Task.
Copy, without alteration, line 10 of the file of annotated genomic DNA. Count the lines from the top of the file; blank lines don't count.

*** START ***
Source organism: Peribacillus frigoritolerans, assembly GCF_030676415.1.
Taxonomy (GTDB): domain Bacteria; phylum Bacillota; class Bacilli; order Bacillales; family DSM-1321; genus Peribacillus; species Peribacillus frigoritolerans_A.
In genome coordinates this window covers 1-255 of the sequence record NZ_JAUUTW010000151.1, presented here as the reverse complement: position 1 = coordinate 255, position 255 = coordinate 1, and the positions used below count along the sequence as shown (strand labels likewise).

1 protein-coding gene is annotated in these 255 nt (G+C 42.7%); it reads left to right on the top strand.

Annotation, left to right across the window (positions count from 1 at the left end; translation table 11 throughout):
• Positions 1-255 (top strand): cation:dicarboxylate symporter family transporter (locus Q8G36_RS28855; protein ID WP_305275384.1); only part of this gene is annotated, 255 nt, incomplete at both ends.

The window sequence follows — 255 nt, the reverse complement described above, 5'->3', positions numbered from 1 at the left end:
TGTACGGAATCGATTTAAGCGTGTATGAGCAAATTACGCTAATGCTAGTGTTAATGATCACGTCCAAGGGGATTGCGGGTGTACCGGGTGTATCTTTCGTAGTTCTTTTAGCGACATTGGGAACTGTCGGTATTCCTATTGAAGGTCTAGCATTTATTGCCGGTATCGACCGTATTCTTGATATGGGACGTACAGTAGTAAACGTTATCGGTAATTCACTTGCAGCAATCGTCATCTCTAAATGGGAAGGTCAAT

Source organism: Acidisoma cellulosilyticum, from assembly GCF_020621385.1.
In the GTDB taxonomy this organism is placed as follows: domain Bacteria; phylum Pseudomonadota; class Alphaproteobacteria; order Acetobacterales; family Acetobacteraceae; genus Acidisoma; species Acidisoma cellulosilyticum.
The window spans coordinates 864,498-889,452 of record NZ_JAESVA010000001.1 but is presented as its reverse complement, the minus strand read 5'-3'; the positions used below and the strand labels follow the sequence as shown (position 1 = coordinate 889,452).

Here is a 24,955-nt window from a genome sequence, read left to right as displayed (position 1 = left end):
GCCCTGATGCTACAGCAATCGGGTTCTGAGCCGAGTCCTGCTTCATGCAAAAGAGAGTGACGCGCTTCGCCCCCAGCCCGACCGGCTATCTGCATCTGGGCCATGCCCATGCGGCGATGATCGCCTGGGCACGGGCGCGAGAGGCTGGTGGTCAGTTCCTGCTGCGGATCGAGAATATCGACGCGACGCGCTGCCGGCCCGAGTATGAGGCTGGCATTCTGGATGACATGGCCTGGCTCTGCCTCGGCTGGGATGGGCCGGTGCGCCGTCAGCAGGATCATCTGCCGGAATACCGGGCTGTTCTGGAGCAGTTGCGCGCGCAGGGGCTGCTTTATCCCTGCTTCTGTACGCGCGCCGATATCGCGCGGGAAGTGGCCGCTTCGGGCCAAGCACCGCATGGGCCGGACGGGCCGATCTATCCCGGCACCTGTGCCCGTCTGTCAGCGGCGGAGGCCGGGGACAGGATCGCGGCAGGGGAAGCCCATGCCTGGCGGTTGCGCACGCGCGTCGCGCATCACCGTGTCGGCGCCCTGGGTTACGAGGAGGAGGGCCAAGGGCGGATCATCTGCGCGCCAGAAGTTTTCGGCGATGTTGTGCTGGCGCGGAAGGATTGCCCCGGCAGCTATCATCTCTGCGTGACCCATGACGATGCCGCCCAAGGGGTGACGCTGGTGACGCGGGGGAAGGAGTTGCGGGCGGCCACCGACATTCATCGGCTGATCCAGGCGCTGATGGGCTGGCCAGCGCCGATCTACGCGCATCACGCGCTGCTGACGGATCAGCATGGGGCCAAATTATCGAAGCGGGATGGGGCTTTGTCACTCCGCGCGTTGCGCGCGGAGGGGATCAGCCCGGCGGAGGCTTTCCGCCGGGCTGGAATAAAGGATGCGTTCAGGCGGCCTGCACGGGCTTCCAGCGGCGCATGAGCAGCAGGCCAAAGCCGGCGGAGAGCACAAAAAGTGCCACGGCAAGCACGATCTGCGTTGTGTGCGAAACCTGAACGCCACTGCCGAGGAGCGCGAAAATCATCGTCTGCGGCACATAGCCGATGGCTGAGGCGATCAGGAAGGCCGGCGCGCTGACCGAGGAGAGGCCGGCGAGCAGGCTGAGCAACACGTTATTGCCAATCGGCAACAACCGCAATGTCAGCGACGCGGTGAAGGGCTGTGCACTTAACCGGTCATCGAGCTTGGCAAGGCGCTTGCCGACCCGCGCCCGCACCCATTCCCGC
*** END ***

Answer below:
In the GTDB taxonomy this organism is placed as follows: domain Bacteria; phylum Pseudomonadota; class Alphaproteobacteria; order Acetobacterales; family Acetobacteraceae; genus Acidisoma; species Acidisoma cellulosilyticum.